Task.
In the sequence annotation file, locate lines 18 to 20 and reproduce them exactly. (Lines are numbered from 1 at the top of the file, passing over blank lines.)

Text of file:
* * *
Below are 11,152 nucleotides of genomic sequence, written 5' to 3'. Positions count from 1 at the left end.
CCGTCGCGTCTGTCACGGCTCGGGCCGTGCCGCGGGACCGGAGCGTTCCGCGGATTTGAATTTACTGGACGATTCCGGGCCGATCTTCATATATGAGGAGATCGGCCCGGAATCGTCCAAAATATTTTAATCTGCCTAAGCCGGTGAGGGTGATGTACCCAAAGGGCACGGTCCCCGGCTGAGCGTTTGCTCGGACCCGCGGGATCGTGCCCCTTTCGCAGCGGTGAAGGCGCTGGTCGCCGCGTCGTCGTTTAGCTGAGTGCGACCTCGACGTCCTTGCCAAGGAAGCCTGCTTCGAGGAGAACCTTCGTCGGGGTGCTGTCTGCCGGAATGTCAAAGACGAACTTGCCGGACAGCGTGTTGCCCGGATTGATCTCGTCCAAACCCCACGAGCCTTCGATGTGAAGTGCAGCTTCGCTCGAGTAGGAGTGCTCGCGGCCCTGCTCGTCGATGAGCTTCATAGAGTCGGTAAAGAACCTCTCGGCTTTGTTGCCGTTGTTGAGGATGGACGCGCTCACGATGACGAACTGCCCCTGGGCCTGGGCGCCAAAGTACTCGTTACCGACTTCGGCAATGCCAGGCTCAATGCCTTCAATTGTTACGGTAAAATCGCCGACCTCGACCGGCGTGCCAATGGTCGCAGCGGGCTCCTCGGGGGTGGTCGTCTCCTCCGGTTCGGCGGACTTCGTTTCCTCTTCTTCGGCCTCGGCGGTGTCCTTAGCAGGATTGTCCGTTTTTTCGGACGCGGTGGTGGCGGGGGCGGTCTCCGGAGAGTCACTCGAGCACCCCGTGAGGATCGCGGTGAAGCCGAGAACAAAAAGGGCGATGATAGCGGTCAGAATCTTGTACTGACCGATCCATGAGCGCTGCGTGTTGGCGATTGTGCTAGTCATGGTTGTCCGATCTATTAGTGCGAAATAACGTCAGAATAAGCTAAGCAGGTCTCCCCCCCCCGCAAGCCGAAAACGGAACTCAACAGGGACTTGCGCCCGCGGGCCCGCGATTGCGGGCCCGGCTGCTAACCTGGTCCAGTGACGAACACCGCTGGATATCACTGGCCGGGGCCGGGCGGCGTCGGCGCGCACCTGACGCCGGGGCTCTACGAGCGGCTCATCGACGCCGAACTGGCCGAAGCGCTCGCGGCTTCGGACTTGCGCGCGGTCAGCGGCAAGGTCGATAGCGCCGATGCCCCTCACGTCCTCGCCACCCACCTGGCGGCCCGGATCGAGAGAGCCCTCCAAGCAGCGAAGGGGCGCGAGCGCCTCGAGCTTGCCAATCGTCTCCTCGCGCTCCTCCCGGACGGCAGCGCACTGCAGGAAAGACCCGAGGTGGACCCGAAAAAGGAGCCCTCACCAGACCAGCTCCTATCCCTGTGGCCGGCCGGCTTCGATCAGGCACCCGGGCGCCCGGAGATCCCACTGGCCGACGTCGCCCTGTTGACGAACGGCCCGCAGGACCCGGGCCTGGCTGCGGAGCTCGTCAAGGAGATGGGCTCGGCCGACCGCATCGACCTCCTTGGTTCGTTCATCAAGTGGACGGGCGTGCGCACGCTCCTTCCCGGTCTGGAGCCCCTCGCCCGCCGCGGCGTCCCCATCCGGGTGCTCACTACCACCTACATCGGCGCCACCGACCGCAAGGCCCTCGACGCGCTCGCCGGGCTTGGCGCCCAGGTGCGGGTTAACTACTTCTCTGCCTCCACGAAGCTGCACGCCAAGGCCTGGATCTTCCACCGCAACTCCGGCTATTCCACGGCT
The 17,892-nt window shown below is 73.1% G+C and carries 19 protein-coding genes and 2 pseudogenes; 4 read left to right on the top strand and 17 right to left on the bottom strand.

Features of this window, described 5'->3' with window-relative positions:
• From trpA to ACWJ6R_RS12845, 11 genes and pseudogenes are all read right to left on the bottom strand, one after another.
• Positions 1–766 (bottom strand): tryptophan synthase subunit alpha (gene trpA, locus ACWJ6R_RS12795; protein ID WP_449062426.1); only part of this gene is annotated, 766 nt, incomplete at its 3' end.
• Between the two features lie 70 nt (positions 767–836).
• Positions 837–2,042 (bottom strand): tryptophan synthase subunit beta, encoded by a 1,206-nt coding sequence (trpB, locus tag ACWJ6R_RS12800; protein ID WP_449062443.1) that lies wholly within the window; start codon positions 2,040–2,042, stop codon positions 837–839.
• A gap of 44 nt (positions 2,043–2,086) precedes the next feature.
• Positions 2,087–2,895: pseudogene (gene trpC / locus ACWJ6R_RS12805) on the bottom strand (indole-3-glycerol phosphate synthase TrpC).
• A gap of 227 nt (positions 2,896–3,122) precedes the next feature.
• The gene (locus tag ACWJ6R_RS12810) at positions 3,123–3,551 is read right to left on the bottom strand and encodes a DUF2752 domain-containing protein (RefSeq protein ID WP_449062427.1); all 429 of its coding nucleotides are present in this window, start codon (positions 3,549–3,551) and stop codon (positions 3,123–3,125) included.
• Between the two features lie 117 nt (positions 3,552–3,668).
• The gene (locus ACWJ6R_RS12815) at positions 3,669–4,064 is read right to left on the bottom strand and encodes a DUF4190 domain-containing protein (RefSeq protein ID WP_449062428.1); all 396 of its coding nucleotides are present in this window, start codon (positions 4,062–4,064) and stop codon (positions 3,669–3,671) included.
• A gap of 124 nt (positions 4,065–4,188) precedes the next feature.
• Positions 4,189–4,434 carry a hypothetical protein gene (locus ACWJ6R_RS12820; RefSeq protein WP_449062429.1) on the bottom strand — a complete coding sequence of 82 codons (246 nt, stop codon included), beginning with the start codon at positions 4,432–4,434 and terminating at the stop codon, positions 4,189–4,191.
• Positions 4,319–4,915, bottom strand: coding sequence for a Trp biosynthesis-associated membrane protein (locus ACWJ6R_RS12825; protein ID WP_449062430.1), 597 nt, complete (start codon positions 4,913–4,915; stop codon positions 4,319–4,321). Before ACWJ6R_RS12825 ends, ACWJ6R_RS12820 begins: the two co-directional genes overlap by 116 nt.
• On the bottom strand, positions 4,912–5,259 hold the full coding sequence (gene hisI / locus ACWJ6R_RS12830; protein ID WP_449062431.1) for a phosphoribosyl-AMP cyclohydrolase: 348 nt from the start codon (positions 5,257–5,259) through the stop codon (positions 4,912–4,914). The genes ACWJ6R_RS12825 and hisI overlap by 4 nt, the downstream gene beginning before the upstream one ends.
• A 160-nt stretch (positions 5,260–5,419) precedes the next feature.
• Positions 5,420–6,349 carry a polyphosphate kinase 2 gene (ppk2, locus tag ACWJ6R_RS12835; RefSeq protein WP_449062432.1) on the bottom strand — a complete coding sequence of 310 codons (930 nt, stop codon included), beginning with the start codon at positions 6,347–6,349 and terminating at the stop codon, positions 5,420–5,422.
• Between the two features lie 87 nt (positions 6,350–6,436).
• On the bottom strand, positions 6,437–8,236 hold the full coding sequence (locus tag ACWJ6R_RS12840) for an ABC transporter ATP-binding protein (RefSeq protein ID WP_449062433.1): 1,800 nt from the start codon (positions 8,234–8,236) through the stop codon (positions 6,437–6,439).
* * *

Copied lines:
• On the bottom strand, positions 4,912–5,259 hold the full coding sequence (gene hisI / locus ACWJ6R_RS12830; protein ID WP_449062431.1) for a phosphoribosyl-AMP cyclohydrolase: 348 nt from the start codon (positions 5,257–5,259) through the stop codon (positions 4,912–4,914). The genes ACWJ6R_RS12825 and hisI overlap by 4 nt, the downstream gene beginning before the upstream one ends.
• A 160-nt stretch (positions 5,260–5,419) precedes the next feature.
• Positions 5,420–6,349 carry a polyphosphate kinase 2 gene (ppk2, locus tag ACWJ6R_RS12835; RefSeq protein WP_449062432.1) on the bottom strand — a complete coding sequence of 310 codons (930 nt, stop codon included), beginning with the start codon at positions 6,347–6,349 and terminating at the stop codon, positions 5,420–5,422.